“I started getting teary-eyed,” she recalls. “I started to think that this is where I would have gone if I had had a place to come to. I didn’t have any blood and bruises to show, but I set up counseling, and I went there—no charge—for the entire year. I went to group and one-on-one, and I got better.
“Writing the book was a real catharsis for me, but it was a double-edged sword, too. You’re standing up in the spotlight as the author, and then you’re up in the spotlight as an abuse victim with people looking at you wondering, ‘What did you do to deserve that?’ You don’t know what kind of stuff people are thinking when they’re looking at you in that context. [Counseling] helped me deal with things I had shoved under the rug that I never realized were there.”
Turning It Around
Koerner’s mission now, she says simply, is to raise up other women—to allow them to recognize their bad situations, regain their autonomy and find their own redemption. It’s an ideal she has carried with her even while embroiled in her own anguish in Belize, where she endeavored to help the native women lead better lives. From her earliest days there, she made her own crusade to provide them with birth control in an effort to combat the lack of professional medical attention and an astonishingly high infant mortality rate. It was not uncommon for women in tiny Belizean villages to give birth to 10 to 20 children—and bury half of them, a testament to the region’s overwhelming poverty. Koerner has written about the dangerous implications of nearly continuous pregnancy for these women for Examiner.com, for which she writes regular columns relating to domestic violence.
During her time in Belize, she estimates she procured birth control for about a dozen girls. In her book, she tells the story of a woman named Lupita, who, without birth control, likely would have become a “stereotypical barefoot-and-pregnant village girl.”
Koerner reconnected with Lupita on Facebook about a year ago. “We were emailing back and forth and reminiscing,” she says. “I asked her how much [the birth control] really impacted her life. She said, ‘My sisters did end up barefoot and pregnant in the village. But I got to go to Texas. I got to go to school. I got my CPA. I had one child, and I had him in my late 20s. I had a life because of you.’”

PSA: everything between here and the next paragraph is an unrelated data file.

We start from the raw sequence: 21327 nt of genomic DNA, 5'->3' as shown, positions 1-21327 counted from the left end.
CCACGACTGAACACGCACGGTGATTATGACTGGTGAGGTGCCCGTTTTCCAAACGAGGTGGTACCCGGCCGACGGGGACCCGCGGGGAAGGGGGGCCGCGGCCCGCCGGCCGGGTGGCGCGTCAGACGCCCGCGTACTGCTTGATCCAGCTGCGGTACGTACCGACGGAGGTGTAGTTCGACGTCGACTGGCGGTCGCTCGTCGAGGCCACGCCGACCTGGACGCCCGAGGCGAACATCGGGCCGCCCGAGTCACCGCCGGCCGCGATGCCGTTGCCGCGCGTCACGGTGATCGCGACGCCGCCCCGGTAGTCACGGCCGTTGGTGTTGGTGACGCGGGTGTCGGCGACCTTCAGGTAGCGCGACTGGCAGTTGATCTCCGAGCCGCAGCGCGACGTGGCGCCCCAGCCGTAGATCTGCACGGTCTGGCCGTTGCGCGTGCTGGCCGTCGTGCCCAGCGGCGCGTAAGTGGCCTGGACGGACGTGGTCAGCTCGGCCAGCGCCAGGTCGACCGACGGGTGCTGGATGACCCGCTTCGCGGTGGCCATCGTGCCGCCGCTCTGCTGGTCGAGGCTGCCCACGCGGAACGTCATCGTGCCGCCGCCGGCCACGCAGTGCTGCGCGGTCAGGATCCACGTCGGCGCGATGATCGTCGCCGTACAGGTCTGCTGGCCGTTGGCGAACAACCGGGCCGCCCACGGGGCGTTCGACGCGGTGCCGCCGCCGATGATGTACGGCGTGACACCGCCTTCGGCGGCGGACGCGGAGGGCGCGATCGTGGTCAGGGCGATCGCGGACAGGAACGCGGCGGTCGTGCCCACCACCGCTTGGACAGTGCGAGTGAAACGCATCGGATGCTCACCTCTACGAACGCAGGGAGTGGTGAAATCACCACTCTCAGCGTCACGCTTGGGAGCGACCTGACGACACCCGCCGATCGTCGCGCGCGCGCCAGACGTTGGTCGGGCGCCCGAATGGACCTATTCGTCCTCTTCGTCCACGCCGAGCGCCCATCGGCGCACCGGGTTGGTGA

For those she doesn’t encounter personally, Koerner still ventures to help by donating a portion of all direct-from-the-author book sales to The Shelter for Abused Women & Children. She also speaks to various audiences—particularly women—about the importance of empowerment, both based on her personal experiences and those of women throughout history, beginning in ancient Greek, Roman and Egyptian cultures and continuing to present-day. Her message is especially powerful considering how closely she’s lived it.
“When I do my speaking engagements, I get a tremendous response—people are emotional, sometimes crying; sometimes they say it struck a chord within them,” she says. “I also get women who say, ‘I need help.’ It’s a really great feeling to be able to make a difference, even if it’s just one here, one there.”
A Happy Ending
Koerner is a testament to her own willpower. Now married to her husband, Ken, of five years, she works at her daughter’s Gallery O on Fifth Avenue South in Naples, which is the only U.S. retailer for the authentic exotic wood furniture and handicrafts that Koerner’s son, who still lives in Belize, produces. She is also working on another book, tentatively titled The Age of Never, based on the life of her friend and mentor, Jack Wood, who helped her get back on track after escaping from her abusive ex-husband. Perhaps the most exciting prospect is that of a potential movie adaptation of Belize Survivor: Darker Side of Paradise, which has garnered interest from three different film producers, including one from Paramount Pictures.
Koerner’s life has been somewhat of a paradox, she says. “But if I had it to do over, with all the joy and pain, I’d do it again in a heartbeat. Beauty happens at the same time as great ugliness. People need to be aware and take advantage of every experience. Never give up; never give in.”
For more about Koerner’s story, visit belizesurvivor.com.